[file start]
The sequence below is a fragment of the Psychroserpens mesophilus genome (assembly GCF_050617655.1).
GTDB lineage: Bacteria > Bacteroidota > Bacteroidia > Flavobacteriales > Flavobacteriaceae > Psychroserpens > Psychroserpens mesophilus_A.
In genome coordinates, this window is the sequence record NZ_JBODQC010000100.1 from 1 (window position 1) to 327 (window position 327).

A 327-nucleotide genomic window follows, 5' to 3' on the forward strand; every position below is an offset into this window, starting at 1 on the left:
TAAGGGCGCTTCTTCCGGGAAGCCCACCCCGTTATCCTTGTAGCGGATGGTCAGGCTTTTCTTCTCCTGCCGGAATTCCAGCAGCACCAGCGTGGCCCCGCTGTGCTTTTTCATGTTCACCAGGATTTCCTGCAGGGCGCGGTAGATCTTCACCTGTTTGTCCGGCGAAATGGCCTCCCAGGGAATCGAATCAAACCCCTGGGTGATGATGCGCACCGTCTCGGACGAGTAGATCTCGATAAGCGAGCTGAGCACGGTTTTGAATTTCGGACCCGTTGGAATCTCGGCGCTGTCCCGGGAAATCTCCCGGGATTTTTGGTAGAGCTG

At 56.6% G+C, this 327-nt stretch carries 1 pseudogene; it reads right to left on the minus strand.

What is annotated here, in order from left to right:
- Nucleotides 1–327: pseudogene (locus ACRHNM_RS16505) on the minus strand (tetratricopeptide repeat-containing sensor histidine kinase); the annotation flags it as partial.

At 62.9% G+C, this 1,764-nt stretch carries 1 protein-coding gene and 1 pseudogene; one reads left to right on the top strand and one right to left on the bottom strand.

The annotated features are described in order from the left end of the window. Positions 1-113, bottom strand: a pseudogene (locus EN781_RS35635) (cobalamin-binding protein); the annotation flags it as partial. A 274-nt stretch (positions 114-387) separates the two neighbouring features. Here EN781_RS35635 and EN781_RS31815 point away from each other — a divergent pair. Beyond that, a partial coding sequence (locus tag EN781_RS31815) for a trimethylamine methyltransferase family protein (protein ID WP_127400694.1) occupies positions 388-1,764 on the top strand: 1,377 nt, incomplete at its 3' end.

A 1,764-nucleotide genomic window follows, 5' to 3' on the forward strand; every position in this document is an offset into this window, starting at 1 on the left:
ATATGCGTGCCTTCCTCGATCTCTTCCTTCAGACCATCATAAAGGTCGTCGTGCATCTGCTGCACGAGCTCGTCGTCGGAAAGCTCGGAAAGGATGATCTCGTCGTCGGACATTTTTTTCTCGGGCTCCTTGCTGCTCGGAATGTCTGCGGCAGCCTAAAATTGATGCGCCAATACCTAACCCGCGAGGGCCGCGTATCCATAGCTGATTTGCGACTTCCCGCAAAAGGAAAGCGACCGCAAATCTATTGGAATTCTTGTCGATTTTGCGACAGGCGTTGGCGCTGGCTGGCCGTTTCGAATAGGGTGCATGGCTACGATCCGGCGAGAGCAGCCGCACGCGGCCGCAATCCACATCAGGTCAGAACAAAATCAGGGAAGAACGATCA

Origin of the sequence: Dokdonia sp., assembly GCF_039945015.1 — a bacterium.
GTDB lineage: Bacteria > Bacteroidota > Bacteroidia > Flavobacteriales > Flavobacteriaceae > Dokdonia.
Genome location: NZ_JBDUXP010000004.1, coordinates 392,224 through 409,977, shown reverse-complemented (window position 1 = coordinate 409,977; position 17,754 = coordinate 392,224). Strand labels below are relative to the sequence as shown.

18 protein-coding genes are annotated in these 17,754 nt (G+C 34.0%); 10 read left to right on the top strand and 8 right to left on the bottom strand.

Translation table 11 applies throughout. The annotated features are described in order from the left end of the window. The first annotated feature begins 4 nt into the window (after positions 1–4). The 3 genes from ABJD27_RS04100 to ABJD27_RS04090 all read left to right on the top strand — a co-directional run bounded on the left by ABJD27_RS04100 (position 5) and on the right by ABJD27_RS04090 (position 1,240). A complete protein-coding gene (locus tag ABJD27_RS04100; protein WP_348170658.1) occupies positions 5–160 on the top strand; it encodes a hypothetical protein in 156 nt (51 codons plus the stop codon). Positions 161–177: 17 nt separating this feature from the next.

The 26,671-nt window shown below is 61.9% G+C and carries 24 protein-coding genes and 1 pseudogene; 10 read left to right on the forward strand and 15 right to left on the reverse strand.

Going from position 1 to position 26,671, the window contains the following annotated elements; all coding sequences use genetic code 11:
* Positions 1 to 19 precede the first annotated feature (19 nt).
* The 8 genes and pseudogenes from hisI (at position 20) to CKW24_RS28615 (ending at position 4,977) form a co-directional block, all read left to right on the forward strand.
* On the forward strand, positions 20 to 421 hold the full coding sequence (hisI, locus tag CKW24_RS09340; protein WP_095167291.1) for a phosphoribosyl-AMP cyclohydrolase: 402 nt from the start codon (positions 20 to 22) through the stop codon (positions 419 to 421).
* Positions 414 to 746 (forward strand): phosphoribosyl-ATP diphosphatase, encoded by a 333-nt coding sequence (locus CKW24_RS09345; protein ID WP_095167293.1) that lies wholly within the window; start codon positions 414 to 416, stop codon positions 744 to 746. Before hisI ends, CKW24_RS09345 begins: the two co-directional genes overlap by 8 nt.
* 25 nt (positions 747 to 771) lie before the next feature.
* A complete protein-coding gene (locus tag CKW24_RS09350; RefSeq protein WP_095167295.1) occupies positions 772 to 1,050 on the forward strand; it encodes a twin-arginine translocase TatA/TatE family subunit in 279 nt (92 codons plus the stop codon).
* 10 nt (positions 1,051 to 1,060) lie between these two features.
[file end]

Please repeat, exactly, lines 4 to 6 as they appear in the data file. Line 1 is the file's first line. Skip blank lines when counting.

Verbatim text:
A 327-nucleotide genomic window follows, 5' to 3' on the forward strand; every position below is an offset into this window, starting at 1 on the left:
TAAGGGCGCTTCTTCCGGGAAGCCCACCCCGTTATCCTTGTAGCGGATGGTCAGGCTTTTCTTCTCCTGCCGGAATTCCAGCAGCACCAGCGTGGCCCCGCTGTGCTTTTTCATGTTCACCAGGATTTCCTGCAGGGCGCGGTAGATCTTCACCTGTTTGTCCGGCGAAATGGCCTCCCAGGGAATCGAATCAAACCCCTGGGTGATGATGCGCACCGTCTCGGACGAGTAGATCTCGATAAGCGAGCTGAGCACGGTTTTGAATTTCGGACCCGTTGGAATCTCGGCGCTGTCCCGGGAAATCTCCCGGGATTTTTGGTAGAGCTG

At 56.6% G+C, this 327-nt stretch carries 1 pseudogene; it reads right to left on the minus strand.